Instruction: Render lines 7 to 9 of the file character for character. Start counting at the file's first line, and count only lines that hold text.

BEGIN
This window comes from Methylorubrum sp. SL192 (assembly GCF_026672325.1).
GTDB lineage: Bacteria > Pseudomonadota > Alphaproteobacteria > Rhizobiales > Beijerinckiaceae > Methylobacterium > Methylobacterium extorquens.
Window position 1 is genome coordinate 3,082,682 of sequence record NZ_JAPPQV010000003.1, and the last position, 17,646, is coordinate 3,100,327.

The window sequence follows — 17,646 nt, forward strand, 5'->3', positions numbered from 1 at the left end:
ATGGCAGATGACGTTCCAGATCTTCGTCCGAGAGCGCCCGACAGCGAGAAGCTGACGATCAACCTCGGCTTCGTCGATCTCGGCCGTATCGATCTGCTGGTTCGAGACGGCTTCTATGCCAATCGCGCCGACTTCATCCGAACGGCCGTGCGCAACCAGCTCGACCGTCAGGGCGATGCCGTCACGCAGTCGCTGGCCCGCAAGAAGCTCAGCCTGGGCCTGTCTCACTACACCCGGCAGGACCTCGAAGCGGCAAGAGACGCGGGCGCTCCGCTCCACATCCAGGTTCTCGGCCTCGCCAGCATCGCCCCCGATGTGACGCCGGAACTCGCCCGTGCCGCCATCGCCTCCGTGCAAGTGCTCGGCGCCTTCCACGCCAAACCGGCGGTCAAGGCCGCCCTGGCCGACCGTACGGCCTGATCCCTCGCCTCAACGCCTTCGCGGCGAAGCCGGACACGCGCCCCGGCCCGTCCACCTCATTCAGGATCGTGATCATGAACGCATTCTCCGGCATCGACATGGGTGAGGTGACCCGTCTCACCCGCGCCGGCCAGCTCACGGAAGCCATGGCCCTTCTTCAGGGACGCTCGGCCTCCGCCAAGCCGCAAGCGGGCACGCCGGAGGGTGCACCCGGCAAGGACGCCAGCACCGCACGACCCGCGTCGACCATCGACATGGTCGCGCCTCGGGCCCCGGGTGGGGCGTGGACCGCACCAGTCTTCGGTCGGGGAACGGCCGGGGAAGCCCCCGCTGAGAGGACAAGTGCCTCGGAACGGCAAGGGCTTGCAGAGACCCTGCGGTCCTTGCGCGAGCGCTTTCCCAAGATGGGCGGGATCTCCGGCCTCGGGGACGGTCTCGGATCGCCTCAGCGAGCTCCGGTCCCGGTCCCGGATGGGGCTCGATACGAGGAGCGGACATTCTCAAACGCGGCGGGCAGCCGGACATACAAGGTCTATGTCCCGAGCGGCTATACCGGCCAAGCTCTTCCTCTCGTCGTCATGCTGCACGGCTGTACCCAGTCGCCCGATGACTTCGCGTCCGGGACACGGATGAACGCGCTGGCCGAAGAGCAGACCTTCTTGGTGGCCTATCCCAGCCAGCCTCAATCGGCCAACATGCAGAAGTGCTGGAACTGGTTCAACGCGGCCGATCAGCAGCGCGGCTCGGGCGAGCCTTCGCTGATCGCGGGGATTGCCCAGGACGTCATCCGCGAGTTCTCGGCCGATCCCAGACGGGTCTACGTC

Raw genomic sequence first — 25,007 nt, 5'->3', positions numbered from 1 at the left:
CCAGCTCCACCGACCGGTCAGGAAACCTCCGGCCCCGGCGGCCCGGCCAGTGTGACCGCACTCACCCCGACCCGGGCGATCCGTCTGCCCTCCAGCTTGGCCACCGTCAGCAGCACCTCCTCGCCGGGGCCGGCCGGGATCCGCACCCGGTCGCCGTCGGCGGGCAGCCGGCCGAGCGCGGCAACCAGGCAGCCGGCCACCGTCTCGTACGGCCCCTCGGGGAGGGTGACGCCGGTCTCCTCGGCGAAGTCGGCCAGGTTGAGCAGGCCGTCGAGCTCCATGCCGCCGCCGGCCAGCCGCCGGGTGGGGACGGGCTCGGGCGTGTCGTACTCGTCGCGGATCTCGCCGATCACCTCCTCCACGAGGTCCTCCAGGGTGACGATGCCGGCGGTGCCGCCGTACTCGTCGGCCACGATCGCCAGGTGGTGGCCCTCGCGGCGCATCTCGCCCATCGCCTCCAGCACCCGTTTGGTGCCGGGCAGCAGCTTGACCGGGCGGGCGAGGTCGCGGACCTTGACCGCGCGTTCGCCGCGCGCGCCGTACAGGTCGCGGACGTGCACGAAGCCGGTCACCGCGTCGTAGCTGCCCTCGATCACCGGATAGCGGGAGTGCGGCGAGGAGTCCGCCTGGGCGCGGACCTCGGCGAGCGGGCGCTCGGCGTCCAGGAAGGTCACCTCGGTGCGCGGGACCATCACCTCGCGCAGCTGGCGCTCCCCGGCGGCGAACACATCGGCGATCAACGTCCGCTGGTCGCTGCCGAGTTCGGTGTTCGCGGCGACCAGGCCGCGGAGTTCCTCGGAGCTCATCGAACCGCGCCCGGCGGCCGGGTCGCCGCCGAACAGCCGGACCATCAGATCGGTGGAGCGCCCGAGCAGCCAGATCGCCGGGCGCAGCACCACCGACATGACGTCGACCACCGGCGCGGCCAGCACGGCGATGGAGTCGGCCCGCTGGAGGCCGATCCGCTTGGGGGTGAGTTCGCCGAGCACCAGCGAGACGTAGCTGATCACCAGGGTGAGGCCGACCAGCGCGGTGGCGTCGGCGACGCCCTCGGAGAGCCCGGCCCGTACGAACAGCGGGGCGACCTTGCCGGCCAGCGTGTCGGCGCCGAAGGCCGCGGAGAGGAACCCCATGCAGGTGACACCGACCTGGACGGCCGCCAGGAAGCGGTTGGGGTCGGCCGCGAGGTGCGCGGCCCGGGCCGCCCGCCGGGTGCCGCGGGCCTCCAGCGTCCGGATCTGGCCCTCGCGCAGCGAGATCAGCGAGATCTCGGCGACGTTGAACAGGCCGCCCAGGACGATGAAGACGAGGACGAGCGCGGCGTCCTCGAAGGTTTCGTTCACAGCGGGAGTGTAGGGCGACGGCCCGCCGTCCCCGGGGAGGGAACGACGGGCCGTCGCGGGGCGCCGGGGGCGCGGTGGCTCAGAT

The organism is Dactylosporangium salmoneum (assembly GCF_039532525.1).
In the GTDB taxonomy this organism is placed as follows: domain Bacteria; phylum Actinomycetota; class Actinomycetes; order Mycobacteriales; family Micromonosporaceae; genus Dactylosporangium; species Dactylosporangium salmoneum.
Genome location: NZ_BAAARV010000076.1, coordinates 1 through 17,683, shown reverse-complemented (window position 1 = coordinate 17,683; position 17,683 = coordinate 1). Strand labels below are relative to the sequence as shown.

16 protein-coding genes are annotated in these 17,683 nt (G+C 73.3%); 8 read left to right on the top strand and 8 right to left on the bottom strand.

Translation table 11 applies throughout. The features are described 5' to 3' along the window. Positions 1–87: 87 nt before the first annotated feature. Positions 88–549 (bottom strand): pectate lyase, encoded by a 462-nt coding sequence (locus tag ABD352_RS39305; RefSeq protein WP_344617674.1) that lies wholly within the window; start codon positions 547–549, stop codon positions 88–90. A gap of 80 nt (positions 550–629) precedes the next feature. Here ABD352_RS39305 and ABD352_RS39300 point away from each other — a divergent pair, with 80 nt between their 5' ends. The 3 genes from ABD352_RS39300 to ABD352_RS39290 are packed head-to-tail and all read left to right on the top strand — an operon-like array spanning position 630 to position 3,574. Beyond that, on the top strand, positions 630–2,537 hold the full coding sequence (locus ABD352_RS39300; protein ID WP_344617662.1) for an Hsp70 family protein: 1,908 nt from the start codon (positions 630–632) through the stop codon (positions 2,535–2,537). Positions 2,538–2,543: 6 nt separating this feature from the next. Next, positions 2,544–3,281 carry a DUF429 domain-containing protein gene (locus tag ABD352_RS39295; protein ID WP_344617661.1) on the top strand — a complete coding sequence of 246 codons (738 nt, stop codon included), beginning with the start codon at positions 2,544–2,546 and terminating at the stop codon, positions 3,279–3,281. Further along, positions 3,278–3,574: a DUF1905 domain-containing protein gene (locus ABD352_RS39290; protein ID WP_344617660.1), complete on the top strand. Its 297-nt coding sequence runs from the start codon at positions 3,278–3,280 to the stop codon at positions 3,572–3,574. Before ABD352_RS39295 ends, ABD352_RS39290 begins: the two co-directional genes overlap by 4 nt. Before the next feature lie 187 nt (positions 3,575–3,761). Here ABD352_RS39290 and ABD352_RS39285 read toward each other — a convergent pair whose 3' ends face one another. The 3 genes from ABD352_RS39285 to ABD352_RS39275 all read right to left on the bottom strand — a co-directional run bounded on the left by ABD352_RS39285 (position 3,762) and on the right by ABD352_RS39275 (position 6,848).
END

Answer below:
CCAGCTCCACCGACCGGTCAGGAAACCTCCGGCCCCGGCGGCCCGGCCAGTGTGACCGCACTCACCCCGACCCGGGCGATCCGTCTGCCCTCCAGCTTGGCCACCGTCAGCAGCACCTCCTCGCCGGGGCCGGCCGGGATCCGCACCCGGTCGCCGTCGGCGGGCAGCCGGCCGAGCGCGGCAACCAGGCAGCCGGCCACCGTCTCGTACGGCCCCTCGGGGAGGGTGACGCCGGTCTCCTCGGCGAAGTCGGCCAGGTTGAGCAGGCCGTCGAGCTCCATGCCGCCGCCGGCCAGCCGCCGGGTGGGGACGGGCTCGGGCGTGTCGTACTCGTCGCGGATCTCGCCGATCACCTCCTCCACGAGGTCCTCCAGGGTGACGATGCCGGCGGTGCCGCCGTACTCGTCGGCCACGATCGCCAGGTGGTGGCCCTCGCGGCGCATCTCGCCCATCGCCTCCAGCACCCGTTTGGTGCCGGGCAGCAGCTTGACCGGGCGGGCGAGGTCGCGGACCTTGACCGCGCGTTCGCCGCGCGCGCCGTACAGGTCGCGGACGTGCACGAAGCCGGTCACCGCGTCGTAGCTGCCCTCGATCACCGGATAGCGGGAGTGCGGCGAGGAGTCCGCCTGGGCGCGGACCTCGGCGAGCGGGCGCTCGGCGTCCAGGAAGGTCACCTCGGTGCGCGGGACCATCACCTCGCGCAGCTGGCGCTCCCCGGCGGCGAACACATCGGCGATCAACGTCCGCTGGTCGCTGCCGAGTTCGGTGTTCGCGGCGACCAGGCCGCGGAGTTCCTCGGAGCTCATCGAACCGCGCCCGGCGGCCGGGTCGCCGCCGAACAGCCGGACCATCAGATCGGTGGAGCGCCCGAGCAGCCAGATCGCCGGGCGCAGCACCACCGACATGACGTCGACCACCGGCGCGGCCAGCACGGCGATGGAGTCGGCCCGCTGGAGGCCGATCCGCTTGGGGGTGAGTTCGCCGAGCACCAGCGAGACGTAGCTGATCACCAGGGTGAGGCCGACCAGCGCGGTGGCGTCGGCGACGCCCTCGGAGAGCCCGGCCCGTACGAACAGCGGGGCGACCTTGCCGGCCAGCGTGTCGGCGCCGAAGGCCGCGGAGAGGAACCCCATGCAGGTGACACCGACCTGGACGGCCGCCAGGAAGCGGTTGGGGTCGGCCGCGAGGTGCGCGGCCCGGGCCGCCCGCCGGGTGCCGCGGGCCTCCAGCGTCCGGATCTGGCCCTCGCGCAGCGAGATCAGCGAGATCTCGGCGACGTTGAACAGGCCGCCCAGGACGATGAAGACGAGGACGAGCGCGGCGTCCTCGAAGGTTTCGTTCACAGCGGGAGTGTAGGGCGACGGCCCGCCGTCCCCGGGGAGGGAACGACGGGCCGTCGCGGGGCGCCGGGGGCGCGGTGGCTCAGAT

The organism is Dactylosporangium salmoneum (assembly GCF_039532525.1).
In the GTDB taxonomy this organism is placed as follows: domain Bacteria; phylum Actinomycetota; class Actinomycetes; order Mycobacteriales; family Micromonosporaceae; genus Dactylosporangium; species Dactylosporangium salmoneum.